Mark Trinham’s illustrations for the SCIPN Wildlife Cards Series combine original full-colour paintings with informative text to depict the animals of the Thomson Creek and Spring Creek catchments on the South-West Coast of Victoria. The series was planned as three sets of 45 cards, or 135 cards in total, so obviously it does not have every single species native to the area. The cards do include every fish, reptile, amphibian, and mammal, plus a selection of insects and birds.
Mark and his collaborators drew inspiration from the popular Wildlife Collector Cards they remembered collecting as kids. Those and other sets of nature-themed cards and stamps helped steer many towards natural science and conservation, and Mark wanted to be able to do something similar for a new generation of young naturalists.
The informational text of the cards was a shared effort from a group of naturalists, each responsible for some of the cards in the series. They worked from published references and from their own observations. Mark created all the paintings and completed the layout and design of each card. He drew from his own photos, plus his experience of each animal’s behaviour and ecology to compose memorable, naturalistic settings. An accomplished naturalist himself, he needed no guide or special reference to identify the animals; he simply knew them all already.
The original images are painted on archival-quality paper using water colour washed for backgrounds and acrylic paints for the featured species in the foreground. Mark favours sign writers acrylic paints rather than artist’s paints because he likes the colours and because he is comfortable with that medium from his experience creating informational and interpretive signage. After producing each image, he added an acrylic glaze to bring out the colour and then scanned the painting so that he could create each card digitally.
Besides the cards themselves, Mark Trinham uses his wildlife images to create poster-sized prints and he offers the originals for sale as well in hand-made wooden frames. Because the posters are also on archival-quality paper with an acrylic glaze, there is no discernible difference between the posters and the originals.
Mark says that the first two originals he sold—the echnidna and the blue wren–were snapped up by his parents, who love to display his work around the house. Otherwise, the paintings have done very well and have allowed him to at least partially recoup his costs for the project, which has definitely been a labour of love. The more colourful birds, especially, have proven popular. He has yet to sell a snake, but does not regret painting them. After all, the educational value of the cards is first and foremost and snakes are an important part of the ecosystem, too.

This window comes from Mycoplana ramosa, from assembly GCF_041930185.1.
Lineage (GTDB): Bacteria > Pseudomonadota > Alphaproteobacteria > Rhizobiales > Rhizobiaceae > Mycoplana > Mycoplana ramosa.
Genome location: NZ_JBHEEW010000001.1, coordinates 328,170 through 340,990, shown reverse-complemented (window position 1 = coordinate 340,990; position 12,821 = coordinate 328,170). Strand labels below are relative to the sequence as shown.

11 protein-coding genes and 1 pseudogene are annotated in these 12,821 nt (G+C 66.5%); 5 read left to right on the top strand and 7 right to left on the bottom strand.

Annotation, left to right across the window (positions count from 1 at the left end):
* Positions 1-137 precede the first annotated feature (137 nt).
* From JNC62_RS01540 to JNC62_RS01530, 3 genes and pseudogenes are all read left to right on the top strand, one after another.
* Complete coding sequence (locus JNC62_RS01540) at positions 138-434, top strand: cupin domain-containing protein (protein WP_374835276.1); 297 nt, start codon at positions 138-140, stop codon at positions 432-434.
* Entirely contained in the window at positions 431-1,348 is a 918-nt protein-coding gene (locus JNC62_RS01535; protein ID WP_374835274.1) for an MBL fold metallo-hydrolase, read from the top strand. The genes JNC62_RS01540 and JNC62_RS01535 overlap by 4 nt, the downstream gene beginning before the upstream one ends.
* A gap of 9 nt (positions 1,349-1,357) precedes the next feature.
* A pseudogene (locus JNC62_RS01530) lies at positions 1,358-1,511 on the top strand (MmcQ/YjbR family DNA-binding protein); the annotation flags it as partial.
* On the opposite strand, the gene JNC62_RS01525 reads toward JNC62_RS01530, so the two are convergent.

Graphics have been a major part of Mark Trinham’s work and was the focus of his formal education. Much of his fine art training was actually through an art and design course followed by a Diploma in Graphic Design, back before the widespread use of computers (which is not that long ago), when designs had to be rendered entirely by hand.
He got his start working in a Melbourne Design Studio before going solo to focus on doing design work for environmental groups, creating logos and brochures and that sort of thing. He has really never stopped, although the scope and variety of his work has expanded. His interest remains with the natural world and he has built his professional reputation primarily with those who share his environmental concern. Mark has never had any desire to get involved in mainstream advertising, although he would like to see environmental issues become more mainstream.
He has advanced his career by following his design skills into some pretty varied and interesting territory. There are the silk screens he made for the clothing company he ran in his twenties, Blue Earth. There is the environmental education centre in North Geelong he created in a process he refers to as a three-dimensional form of graphic design. There are informational signs that grade into public art. There are the Wildlife Cards, for which Mark not only illustrates the images but also does all the layout and design.
One thing leads to another for Mark and each project or collaboration leads to new opportunities and ideas. For him, there is no firm line between the trade of graphic design and his other creative pursuits. Drawing logos and doing the layout for newsletters has led to designing murals and huge outdoor sculptures—naturally.